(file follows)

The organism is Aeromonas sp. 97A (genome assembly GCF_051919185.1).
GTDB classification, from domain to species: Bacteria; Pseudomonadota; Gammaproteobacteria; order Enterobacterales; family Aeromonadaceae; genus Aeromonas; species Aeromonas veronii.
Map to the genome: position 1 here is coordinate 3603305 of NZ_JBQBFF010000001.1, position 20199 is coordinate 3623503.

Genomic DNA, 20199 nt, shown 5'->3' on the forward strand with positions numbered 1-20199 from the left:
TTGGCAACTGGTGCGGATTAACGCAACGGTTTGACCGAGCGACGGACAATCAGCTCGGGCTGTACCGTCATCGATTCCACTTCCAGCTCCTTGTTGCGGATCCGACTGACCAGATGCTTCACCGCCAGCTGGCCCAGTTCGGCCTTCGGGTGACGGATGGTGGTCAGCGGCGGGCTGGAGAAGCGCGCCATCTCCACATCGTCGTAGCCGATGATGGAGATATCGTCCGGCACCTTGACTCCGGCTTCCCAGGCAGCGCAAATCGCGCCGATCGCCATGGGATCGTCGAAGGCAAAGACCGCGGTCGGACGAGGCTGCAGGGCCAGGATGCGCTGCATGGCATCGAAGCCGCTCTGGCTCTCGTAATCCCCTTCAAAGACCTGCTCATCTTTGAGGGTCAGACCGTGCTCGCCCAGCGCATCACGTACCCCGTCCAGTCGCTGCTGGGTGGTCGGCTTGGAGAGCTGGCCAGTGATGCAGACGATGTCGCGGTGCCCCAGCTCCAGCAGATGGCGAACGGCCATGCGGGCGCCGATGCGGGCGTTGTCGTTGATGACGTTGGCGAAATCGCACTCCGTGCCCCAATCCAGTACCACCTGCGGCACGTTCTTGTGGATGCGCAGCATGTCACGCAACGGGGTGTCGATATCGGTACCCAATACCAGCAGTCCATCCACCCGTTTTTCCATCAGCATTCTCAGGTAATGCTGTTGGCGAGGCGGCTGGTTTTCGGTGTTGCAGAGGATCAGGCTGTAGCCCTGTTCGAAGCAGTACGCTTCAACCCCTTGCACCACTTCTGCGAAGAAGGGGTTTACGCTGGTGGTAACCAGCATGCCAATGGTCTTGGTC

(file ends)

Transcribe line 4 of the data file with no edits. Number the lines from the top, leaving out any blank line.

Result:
Genomic DNA, 20199 nt, shown 5'->3' on the forward strand with positions numbered 1-20199 from the left: